You were wearing a dress, some shade of blue, the first time we met. Perhaps purple. Since it was summer, it was a sundress, I think; I don’t distinguish types. It was not flattering. I later told you you looked chunky.
I didn’t want to date you. The second time you wore a t-shirt and shorts, more fitting for you and me. You were standing in front of a theater, waiting for a group of us to see a movie we would not remember. That was when I knew
we would work. Perhaps. Scientists can cause people to remember wrong road signs. They show them pictures of intersections and ask them wrongly worded questions,
so people see a stop or yield sign where the other actually was. Perhaps you told me about the t-shirt or dress months later, when we used to talk about how and where we met, talked about the jokes you told
me after everyone had left the movie, how sweet tea tastes like dirty water, something Southerners would take issue with. You told them again, six months later, to another young man,
as I stood beside you both, unbelieving. I didn’t laugh, that time. Neither did he. At least, that’s how I remember it.
I’m a Very Good Driver, As Well
We cannot remember everything, our cortexes regularly wiped clean of names and faces, phone numbers and addresses, days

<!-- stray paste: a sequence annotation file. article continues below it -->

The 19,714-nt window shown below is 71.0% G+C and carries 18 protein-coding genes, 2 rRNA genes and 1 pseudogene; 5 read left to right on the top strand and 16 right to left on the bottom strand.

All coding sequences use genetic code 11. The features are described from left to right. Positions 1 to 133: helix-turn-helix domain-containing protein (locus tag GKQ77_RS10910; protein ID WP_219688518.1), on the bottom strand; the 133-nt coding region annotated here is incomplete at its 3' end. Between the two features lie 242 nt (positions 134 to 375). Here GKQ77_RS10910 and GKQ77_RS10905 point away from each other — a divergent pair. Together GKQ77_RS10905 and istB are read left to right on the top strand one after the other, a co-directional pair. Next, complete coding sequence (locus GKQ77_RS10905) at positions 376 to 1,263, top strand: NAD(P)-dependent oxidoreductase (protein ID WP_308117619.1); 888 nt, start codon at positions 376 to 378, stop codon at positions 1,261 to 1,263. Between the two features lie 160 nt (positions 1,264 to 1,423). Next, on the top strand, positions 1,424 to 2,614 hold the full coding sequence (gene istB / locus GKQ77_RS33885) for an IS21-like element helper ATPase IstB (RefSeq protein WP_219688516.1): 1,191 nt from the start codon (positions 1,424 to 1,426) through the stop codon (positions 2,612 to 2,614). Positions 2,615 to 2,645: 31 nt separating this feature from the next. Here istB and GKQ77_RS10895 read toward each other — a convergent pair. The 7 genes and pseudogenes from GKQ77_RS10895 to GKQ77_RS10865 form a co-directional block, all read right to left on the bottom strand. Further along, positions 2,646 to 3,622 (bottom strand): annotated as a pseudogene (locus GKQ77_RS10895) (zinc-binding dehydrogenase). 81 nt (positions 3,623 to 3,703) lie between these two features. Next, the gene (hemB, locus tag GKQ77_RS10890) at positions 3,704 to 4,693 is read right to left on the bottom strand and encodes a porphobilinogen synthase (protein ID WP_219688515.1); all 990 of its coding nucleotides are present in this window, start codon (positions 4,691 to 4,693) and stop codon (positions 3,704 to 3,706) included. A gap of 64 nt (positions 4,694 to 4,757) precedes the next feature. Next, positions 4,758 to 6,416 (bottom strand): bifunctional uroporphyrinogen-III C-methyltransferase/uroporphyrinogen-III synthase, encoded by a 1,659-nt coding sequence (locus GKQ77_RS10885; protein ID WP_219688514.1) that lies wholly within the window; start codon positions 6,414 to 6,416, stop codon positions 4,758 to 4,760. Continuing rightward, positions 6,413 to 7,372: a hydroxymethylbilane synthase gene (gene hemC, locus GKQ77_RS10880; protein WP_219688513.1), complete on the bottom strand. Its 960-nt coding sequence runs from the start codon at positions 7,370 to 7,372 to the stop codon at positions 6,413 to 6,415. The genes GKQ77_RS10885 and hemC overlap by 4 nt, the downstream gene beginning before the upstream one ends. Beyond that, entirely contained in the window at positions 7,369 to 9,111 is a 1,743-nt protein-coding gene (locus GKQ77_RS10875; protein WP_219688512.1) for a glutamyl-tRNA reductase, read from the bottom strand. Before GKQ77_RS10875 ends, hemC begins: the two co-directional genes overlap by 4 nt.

we say we will never forget. We need room for new lives. But it seems I am some sort of idiot
savant of remembering, a Rainman of what once was in my life, so I know I kissed you
one thousand four hundred and twelve times. I told you I love you nine hundred eighty-six, and you said you wanted
to walk away six different ways on twelve different days. And you did once, while I
counted your steps, past the door you closed behind you until I could no longer hear you: forty-six, forty-seven, forty-eight.
-- Kevin Brown is a Professor at Lee University. He has published two books of poetry--A Lexicon of Lost Words(winner of the Violet Reed Haas Prize for Poetry, Snake Nation Press) and Exit Lines(Plain View Press, 2009)--and two chapbooks: Abecedarium(Finishing Line Press, 2011) and Holy Days: Poems (winner of Split Oak Press Chapbook Contest, 2011). He also has a memoir, Another Way: Finding Faith, then Finding It Again(Wipf and Stock, 2012), and a book of scholarship, They Love to Tell the Stories: Five Contemporary Novelists Take on the Gospels(Kennesaw State University Press, 2012). He received his MFA from Murray State University.